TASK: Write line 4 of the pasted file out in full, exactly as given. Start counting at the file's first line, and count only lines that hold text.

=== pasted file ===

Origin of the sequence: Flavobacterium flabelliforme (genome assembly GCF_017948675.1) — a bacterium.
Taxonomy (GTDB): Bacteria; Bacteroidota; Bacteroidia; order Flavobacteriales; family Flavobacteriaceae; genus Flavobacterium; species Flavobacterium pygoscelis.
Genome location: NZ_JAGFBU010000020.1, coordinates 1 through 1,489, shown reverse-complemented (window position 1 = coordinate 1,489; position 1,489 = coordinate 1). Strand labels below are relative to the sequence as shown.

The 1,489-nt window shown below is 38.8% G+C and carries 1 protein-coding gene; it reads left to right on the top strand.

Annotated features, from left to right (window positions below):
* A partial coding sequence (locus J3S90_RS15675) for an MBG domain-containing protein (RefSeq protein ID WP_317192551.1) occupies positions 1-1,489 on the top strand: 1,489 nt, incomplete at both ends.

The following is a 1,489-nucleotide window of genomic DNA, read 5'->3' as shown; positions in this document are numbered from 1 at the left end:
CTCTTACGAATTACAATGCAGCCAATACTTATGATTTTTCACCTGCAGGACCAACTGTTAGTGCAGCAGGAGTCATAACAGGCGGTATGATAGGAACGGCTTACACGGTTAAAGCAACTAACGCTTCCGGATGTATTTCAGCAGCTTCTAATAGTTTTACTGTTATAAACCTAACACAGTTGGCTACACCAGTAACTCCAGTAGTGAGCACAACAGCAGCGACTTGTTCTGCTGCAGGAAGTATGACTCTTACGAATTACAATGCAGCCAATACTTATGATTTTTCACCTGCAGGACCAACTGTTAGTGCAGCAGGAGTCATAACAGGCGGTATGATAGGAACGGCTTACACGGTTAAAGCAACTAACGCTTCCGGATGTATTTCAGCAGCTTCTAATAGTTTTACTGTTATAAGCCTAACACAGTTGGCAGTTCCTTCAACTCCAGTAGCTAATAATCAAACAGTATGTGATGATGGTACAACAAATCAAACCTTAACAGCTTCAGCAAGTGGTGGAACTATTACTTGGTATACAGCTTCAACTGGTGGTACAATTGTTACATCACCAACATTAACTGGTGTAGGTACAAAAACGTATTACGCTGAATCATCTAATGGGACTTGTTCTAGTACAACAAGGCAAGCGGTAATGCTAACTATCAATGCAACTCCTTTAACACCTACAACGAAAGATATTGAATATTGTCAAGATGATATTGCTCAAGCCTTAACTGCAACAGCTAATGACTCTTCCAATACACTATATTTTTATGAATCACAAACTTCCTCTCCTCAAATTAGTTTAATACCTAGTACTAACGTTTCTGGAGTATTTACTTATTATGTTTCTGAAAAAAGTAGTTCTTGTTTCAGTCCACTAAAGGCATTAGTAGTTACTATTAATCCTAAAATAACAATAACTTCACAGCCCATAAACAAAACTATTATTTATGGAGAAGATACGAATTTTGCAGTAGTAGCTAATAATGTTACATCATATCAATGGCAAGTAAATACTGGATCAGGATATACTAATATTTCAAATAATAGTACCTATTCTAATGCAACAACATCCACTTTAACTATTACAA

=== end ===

The 1,489-nt window shown below is 38.8% G+C and carries 1 protein-coding gene; it reads left to right on the top strand.